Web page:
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TOPEKA—The Kansas Supreme Court released an order today to reinstate electronic filing requirements in district courts.
Administrative Order 2024-CC-006, which takes effect January 31, requires attorneys and other efiling users to electronically file in cases that exist in the Kansas Courts eFiling system, except for appeals to the Court of Appeals or the Supreme Court.
The order also requires all new cases to be initiated through the efiling system, except those that are appeals to the Court of Appeals or the Supreme Court. 
“With our information systems restored in district courts, it’s time we return to our standard rules of operation, both for clarity and to aid our recovery,” Chief Justice Marla Luckert said. “The order provides impetus to file electronically when it’s possible, and it’s possible in many cases.”
Electronic filing under Rules 122 and 122A
Beginning January 31, efiling users must resume electronic filing in district courts under provisions in Supreme Court Rules 122 and 122A, for new cases and for existing cases, if the case is in the Kansas Courts eFiling system.
An electronic filer can tell whether a case exists in the efiling system by searching for it. If there is a match, filings must be through the efiling system. If there isn’t a match, filings will be on paper until the case is added to the system.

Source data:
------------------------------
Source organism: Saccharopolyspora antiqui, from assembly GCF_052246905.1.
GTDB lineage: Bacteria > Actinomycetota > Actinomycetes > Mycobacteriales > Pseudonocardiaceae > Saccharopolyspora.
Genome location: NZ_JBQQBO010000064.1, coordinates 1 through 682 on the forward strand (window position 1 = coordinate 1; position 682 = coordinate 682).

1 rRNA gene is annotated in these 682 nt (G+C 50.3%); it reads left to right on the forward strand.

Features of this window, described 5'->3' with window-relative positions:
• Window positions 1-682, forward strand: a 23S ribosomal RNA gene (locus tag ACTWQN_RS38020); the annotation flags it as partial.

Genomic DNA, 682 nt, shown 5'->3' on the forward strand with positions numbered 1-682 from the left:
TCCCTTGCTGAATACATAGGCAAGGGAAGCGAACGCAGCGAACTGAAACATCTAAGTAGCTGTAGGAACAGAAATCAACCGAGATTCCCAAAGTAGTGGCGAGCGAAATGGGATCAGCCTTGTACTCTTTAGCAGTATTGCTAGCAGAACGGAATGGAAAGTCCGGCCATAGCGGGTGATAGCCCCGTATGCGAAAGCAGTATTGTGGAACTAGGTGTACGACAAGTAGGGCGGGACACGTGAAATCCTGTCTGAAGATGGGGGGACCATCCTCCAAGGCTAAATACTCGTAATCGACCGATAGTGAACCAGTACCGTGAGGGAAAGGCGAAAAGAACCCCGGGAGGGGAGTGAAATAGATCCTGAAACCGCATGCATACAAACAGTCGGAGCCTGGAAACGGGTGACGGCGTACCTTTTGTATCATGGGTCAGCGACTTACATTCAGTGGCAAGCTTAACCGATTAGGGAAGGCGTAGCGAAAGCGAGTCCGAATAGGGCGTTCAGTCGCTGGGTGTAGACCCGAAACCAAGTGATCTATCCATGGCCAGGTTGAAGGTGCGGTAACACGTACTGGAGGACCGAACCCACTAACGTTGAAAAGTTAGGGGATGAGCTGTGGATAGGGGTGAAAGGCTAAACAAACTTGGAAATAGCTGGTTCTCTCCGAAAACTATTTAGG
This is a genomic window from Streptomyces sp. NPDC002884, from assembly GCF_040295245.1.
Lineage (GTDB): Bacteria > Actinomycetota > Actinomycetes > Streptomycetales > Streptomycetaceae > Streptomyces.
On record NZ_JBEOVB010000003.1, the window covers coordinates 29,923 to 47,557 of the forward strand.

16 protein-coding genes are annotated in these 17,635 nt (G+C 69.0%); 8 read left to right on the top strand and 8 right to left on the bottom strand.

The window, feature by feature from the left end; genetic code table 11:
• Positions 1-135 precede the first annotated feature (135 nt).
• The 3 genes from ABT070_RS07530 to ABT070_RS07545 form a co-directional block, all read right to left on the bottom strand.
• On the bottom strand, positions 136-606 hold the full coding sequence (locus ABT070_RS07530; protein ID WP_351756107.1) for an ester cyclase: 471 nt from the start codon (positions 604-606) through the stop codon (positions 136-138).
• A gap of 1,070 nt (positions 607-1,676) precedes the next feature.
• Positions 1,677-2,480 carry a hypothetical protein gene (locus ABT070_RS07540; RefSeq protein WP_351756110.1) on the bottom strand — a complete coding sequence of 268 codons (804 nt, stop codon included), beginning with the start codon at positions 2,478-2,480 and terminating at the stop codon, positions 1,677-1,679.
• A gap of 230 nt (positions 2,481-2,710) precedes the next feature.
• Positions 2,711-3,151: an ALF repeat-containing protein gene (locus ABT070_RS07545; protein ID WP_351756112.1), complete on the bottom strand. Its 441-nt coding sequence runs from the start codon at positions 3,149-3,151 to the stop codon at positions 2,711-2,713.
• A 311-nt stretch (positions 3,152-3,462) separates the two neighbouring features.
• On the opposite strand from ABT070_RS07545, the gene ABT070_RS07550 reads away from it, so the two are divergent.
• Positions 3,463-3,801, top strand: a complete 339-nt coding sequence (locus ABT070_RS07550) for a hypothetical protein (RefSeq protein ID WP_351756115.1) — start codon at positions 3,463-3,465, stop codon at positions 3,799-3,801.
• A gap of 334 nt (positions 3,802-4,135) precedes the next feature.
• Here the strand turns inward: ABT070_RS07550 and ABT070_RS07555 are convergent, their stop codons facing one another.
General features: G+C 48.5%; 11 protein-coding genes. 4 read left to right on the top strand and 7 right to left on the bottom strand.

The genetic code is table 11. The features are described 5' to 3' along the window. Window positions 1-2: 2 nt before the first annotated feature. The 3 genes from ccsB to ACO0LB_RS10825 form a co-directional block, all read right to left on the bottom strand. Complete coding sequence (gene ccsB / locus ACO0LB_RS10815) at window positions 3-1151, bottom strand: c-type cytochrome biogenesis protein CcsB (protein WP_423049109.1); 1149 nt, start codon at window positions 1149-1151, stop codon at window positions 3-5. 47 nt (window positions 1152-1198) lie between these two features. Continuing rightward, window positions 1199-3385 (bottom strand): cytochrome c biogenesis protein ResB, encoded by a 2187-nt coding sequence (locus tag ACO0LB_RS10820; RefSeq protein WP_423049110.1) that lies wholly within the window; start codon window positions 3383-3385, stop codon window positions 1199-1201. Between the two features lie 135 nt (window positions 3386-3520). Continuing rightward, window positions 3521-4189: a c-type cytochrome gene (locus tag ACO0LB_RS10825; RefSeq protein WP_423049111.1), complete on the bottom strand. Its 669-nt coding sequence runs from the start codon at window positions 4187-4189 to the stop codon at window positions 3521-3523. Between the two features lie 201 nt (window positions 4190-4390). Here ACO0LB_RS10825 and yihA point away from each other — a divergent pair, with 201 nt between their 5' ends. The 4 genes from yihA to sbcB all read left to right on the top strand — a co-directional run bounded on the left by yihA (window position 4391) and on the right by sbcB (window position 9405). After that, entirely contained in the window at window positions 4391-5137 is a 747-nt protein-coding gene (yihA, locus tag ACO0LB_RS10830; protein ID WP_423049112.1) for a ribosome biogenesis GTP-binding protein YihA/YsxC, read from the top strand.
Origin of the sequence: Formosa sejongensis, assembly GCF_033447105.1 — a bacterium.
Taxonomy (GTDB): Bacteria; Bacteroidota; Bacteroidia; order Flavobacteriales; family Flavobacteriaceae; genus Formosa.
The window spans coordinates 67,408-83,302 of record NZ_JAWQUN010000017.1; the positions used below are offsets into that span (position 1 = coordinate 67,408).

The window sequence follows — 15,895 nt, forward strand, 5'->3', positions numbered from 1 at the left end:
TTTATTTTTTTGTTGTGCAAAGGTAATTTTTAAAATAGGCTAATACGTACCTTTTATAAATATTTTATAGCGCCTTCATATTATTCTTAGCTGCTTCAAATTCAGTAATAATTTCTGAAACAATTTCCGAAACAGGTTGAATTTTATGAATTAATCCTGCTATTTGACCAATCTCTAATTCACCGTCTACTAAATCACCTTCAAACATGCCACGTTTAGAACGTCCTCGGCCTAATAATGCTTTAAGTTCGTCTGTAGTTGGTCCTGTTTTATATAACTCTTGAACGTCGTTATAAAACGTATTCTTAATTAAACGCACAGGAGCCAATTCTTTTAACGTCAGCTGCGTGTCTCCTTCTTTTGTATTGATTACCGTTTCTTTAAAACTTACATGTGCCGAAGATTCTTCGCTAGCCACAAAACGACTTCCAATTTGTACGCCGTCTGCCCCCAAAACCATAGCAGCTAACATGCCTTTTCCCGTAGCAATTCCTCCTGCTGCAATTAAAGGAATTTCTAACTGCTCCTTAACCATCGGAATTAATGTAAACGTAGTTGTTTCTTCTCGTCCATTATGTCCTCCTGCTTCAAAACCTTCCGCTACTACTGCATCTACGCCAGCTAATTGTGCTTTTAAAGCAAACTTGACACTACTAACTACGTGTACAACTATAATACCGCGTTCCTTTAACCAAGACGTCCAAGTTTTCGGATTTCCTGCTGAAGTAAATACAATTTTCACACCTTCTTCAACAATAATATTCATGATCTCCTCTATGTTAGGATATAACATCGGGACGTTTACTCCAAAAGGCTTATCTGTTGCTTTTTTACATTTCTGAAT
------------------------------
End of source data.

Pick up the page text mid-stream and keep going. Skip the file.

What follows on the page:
If an efiler is initiating a new case, it must be through the efiling system, unless it’s an appeal to the Court of Appeals or the Supreme Court.
Paper filings submitted by mail and postmarked January 31 or prior will be processed as they would have been prior to the new order.
Tracking district court restoration

Since regaining access to the Kansas eCourt case management system in mid-December, district courts have been updating it with new cases and documents filed on paper following an October 12 cyberattack.
When a case is added to the case management system it becomes available in the Kansas Courts eFiling system and, with a few exceptions, in the Kansas District Court Public Access Portal.
“District court staff are working as quickly as they can to update the system while also managing their day-to-day work processing new cases and filings,” Luckert said. “Juggling these equally important areas of work is challenging, but district court staff consistently show us they are committed to getting the work done.” 
To date, courts in 42 counties report they have finished updating the case management system with new cases and paper filings made while the system was offline.

To find out which courts have finished this work, visit Status of District Court Restoration.

Appellate information systems

Work to restore electronic filing in the appellate courts is ongoing, as is work on the appellate case management system. The Office of Judicial Administration will share progress reports as these functions are restored.


Updates on the cyberattack and efforts to restore court information systems are on the Court Systems Security Incident webpage. 

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